- Big Publishing Wants To Co-Opt The Open Textbook Revolution is a post on the Fast Company website that claims that after years of opposition, traditional college textbook publishers are trying to co-opted the open textbook movement. Author Steven Melendez notes the success of open textbook programs like OpenStax, a nonprofit run by Rice University; the University of Minnesota’s Open Textbook Library and MIT’s OpenCourseWare project. He then goes on to discuss how publishers are offering new pricing models and unique packages blending open material with their own content in order “to get a piece of the action.”
- A pirating service for academic journal articles could bring down the whole establishment is an post on the Quartz website that discusses the danger that rogue pirating service Sci-Hub poses to traditional scholarly publishing. Author Kevin Collins notes that “according to a new study by data scientist Daniel Himmelstein of the University of Pennsylvania, Sci-Hub contains 68.9% of all academic research. More to the point: 85.2% of all papers originally published behind paywalls are available on the website for free… The new study concludes “that Sci-Hub’s extensive catalogue is making the subscription publishing model “unsustainable.”
- Open access monograph dash could lead us off a cliff is a cautionary essay by Marilyn Deegan, professor of digital humanities and honorary research fellow at King’s College London. While admitting that “wider access to our books is, on the face of it, an unalloyed good,” she insists that “we should not ignore the downsides” of open access publishing, especially as it relates to monographs. she fears that it may destroy and “academic publishing industry that has served us well.”
- This Is the Future of Libraries in the Digital Age appears on the AD website and says that with “the cyberage in full swing… smart design is keeping demand for the printed word alive.” It notes that ” when downtown Seattle’s new public library opened in 2004 … many assumed that physical tomes would soon go the way of the card catalog and the cassette tape. More than a decade later, however, demand for the printed word—and its place in libraries—remain strong. The article goes on to discuss how this is “reflected in high-quality library design” noting that at the New York Public Library’s “recently opened 53rd Street and soon-to-be-renovated Mid-Manhattan libraries, “books create the look and feel for the spaces. So they’re not only part of the design, they are a key part.”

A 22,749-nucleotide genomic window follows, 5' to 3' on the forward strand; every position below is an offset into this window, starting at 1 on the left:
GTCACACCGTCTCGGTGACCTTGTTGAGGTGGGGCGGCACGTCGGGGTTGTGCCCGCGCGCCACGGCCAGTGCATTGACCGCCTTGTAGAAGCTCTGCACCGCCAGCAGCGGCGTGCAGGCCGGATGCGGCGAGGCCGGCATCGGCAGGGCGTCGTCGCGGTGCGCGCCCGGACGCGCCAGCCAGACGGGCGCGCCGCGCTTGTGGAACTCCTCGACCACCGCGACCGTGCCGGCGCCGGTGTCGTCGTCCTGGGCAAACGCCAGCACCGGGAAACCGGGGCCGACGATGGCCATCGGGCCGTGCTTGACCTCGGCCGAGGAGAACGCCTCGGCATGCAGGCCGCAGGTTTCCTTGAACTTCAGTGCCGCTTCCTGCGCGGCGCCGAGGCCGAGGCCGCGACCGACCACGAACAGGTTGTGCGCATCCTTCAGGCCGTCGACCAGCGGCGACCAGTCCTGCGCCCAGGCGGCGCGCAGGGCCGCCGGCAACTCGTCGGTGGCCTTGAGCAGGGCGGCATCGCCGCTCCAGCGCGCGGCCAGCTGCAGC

- The Phone Is Smart, but Where’s the Big Idea? is an op-ed by Timothy Egan, of the NY Times. In it, Mr. Egan marks the 10 year anniversary of the iPhone in an unconventional way. He celebrates a 15th century “handmade machine” that he says “changed the world more than any other invention.” Mr. Egan is talking about the Gutenberg’s printing press. “Sure,” he admits, that the iPhone “by putting the world’s recorded knowledge in the palm of a hand” has “revolutionized work, dining, travel and socializing.” But Mr. Egan says even more can be said for the printing press. He recounts how moveable type allowed average people to challenge the monopoly that clerics had on scripture and that kings and tyrants had on nations noting that “it’s hard to imagine the French or American revolutions” without “those enlightened voices” enabled by the printing press.
- Trends in Digital Preservation Capacity and Practice: Results from the 2nd Bi-annual National Digital Stewardship Alliance Storage Survey. The National Digital Stewardship Alliance (NDSA) storage survey is now available in the July/Aug issue of D-Lib Magazine. It provides “a rare opportunity to examine the practices of most major US memory institutions. The repeated, longitudinal design of the NDSA storage surveys offer a rare opportunity to more reliably detect trends within and among preservation institutions rather than the typical surveys of digital preservation, which are based on one-time measures and convenience (Internet-based) samples. The survey was conducted in 2011 and in 2013…”
Tom Gilson. Test Bio